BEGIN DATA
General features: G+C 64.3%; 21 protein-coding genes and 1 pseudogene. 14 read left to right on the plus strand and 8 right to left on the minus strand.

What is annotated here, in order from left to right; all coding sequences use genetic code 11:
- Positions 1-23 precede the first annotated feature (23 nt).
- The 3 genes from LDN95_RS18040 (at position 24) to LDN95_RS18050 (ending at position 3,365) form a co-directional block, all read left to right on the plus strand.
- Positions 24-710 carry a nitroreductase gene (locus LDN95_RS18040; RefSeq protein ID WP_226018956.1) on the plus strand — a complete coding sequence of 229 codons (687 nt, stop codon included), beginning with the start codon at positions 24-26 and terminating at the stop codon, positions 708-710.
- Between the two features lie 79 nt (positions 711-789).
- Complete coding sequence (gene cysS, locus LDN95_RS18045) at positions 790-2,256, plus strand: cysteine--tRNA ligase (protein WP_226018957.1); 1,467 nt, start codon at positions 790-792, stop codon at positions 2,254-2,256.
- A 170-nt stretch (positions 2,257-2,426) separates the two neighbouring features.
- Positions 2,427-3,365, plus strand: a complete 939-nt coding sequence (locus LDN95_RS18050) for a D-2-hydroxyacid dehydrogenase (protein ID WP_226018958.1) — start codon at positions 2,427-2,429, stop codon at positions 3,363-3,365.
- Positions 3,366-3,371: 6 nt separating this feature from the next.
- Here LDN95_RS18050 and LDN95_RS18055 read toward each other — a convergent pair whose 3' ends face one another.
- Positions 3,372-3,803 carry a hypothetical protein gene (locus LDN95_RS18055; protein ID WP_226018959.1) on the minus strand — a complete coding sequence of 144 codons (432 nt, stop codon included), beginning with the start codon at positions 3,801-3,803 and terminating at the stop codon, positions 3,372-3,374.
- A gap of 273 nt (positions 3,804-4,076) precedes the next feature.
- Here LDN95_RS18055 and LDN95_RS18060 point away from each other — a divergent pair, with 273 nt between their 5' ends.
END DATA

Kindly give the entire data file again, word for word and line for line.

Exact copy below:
General features: G+C 64.3%; 21 protein-coding genes and 1 pseudogene. 14 read left to right on the plus strand and 8 right to left on the minus strand.

What is annotated here, in order from left to right; all coding sequences use genetic code 11:
- Positions 1-23 precede the first annotated feature (23 nt).
- The 3 genes from LDN95_RS18040 (at position 24) to LDN95_RS18050 (ending at position 3,365) form a co-directional block, all read left to right on the plus strand.
- Positions 24-710 carry a nitroreductase gene (locus LDN95_RS18040; RefSeq protein ID WP_226018956.1) on the plus strand — a complete coding sequence of 229 codons (687 nt, stop codon included), beginning with the start codon at positions 24-26 and terminating at the stop codon, positions 708-710.
- Between the two features lie 79 nt (positions 711-789).
- Complete coding sequence (gene cysS, locus LDN95_RS18045) at positions 790-2,256, plus strand: cysteine--tRNA ligase (protein WP_226018957.1); 1,467 nt, start codon at positions 790-792, stop codon at positions 2,254-2,256.
- A 170-nt stretch (positions 2,257-2,426) separates the two neighbouring features.
- Positions 2,427-3,365, plus strand: a complete 939-nt coding sequence (locus LDN95_RS18050) for a D-2-hydroxyacid dehydrogenase (protein ID WP_226018958.1) — start codon at positions 2,427-2,429, stop codon at positions 3,363-3,365.
- Positions 3,366-3,371: 6 nt separating this feature from the next.
- Here LDN95_RS18050 and LDN95_RS18055 read toward each other — a convergent pair whose 3' ends face one another.
- Positions 3,372-3,803 carry a hypothetical protein gene (locus LDN95_RS18055; protein ID WP_226018959.1) on the minus strand — a complete coding sequence of 144 codons (432 nt, stop codon included), beginning with the start codon at positions 3,801-3,803 and terminating at the stop codon, positions 3,372-3,374.
- A gap of 273 nt (positions 3,804-4,076) precedes the next feature.
- Here LDN95_RS18055 and LDN95_RS18060 point away from each other — a divergent pair, with 273 nt between their 5' ends.